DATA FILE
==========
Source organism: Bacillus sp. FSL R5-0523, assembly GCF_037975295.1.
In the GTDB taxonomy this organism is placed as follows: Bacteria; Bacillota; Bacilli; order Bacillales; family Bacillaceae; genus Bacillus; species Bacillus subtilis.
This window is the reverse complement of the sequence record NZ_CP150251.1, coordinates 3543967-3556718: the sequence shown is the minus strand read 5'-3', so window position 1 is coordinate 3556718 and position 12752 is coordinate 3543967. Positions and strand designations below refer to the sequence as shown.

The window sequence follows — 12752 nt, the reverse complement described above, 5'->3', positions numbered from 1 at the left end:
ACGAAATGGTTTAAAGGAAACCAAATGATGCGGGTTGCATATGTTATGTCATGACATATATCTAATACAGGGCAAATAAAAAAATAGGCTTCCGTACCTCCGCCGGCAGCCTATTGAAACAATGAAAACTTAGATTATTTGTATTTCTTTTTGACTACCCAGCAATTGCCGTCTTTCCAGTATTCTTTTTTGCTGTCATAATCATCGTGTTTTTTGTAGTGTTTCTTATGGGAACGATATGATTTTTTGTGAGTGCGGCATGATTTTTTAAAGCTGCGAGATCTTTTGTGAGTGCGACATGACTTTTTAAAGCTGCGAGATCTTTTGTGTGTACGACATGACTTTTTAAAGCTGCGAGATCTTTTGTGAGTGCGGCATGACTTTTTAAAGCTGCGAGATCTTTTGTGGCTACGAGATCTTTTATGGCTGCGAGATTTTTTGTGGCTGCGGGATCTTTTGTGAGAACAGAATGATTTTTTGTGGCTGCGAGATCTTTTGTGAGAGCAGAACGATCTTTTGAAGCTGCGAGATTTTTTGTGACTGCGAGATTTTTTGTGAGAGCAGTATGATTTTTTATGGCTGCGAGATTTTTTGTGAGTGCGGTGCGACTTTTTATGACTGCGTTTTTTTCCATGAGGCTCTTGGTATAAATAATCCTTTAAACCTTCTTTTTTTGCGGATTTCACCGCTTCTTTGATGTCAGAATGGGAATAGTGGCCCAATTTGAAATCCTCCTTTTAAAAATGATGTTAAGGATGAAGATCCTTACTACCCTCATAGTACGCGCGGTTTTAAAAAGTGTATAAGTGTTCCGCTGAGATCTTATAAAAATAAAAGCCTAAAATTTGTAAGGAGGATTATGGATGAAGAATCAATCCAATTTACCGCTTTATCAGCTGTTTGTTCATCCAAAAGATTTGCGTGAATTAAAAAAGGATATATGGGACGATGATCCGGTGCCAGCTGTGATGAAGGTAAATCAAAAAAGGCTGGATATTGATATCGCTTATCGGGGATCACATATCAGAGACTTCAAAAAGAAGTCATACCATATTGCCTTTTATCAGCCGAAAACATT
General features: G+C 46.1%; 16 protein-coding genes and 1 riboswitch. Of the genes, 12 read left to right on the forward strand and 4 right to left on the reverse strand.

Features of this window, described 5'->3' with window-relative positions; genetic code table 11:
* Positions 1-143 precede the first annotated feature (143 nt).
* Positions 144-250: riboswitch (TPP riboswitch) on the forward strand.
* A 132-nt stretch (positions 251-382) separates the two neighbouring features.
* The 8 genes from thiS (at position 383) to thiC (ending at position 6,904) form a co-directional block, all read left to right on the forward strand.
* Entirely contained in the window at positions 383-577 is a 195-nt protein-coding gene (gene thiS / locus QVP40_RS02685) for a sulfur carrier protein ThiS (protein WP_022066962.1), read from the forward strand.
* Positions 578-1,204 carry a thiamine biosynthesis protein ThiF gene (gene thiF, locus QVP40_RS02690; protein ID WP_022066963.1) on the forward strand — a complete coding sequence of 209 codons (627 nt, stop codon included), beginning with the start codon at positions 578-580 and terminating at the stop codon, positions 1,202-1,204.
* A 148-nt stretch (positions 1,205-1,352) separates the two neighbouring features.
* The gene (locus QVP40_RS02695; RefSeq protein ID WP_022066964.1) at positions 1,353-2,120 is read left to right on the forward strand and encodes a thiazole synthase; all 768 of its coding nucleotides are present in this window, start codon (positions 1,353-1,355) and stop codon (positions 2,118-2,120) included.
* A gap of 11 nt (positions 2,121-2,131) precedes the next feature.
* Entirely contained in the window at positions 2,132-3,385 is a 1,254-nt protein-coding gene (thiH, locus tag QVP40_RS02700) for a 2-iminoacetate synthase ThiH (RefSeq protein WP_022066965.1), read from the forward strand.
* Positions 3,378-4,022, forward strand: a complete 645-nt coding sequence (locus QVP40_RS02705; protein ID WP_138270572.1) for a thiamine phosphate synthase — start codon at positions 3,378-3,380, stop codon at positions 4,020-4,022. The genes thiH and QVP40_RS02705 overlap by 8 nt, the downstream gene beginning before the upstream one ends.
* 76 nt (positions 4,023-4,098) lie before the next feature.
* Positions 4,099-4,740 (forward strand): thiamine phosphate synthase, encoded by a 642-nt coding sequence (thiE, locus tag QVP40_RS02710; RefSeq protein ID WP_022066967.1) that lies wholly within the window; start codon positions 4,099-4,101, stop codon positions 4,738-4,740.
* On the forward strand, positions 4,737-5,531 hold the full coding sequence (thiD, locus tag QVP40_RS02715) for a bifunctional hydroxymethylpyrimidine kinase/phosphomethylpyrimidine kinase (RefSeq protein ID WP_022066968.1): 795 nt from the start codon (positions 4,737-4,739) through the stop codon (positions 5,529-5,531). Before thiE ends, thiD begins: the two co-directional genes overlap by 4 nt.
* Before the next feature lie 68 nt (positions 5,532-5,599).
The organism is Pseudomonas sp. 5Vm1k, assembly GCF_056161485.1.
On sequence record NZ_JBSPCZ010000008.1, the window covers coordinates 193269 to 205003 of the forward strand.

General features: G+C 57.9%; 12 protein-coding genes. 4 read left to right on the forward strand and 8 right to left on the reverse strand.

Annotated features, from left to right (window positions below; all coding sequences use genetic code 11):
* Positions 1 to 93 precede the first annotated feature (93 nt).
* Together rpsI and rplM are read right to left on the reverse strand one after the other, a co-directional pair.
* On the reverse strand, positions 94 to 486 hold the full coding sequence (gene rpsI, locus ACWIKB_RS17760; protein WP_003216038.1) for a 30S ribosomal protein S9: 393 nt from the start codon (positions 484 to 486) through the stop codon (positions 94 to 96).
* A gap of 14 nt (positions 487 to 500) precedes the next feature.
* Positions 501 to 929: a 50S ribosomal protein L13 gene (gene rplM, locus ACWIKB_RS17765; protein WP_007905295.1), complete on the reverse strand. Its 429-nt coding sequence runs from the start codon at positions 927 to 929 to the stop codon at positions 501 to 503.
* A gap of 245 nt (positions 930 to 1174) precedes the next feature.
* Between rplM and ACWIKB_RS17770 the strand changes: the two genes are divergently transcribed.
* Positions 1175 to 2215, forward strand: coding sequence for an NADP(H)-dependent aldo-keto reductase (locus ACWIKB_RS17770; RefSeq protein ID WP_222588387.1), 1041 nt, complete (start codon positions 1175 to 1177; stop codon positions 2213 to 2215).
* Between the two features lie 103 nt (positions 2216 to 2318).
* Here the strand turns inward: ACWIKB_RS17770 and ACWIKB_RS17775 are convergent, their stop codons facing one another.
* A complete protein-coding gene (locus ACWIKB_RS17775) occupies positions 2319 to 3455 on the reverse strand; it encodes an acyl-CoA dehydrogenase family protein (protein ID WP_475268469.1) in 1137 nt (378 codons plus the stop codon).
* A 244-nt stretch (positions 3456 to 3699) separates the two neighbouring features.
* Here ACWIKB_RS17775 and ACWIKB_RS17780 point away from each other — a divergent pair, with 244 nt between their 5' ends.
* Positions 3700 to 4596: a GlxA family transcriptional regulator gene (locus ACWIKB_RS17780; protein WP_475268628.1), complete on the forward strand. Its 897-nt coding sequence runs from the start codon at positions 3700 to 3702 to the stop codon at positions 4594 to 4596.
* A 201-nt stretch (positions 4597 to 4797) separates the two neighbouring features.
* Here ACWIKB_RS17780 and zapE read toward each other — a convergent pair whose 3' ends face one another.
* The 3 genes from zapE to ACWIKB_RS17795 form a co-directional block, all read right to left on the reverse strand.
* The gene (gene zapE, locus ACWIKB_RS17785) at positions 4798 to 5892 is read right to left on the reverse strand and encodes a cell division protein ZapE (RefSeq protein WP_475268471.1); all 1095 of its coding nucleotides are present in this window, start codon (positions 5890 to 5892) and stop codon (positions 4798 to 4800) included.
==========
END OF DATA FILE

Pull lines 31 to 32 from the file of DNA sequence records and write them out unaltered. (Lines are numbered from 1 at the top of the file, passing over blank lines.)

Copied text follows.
* Positions 501 to 929: a 50S ribosomal protein L13 gene (gene rplM, locus ACWIKB_RS17765; protein WP_007905295.1), complete on the reverse strand. Its 429-nt coding sequence runs from the start codon at positions 927 to 929 to the stop codon at positions 501 to 503.
* A gap of 245 nt (positions 930 to 1174) precedes the next feature.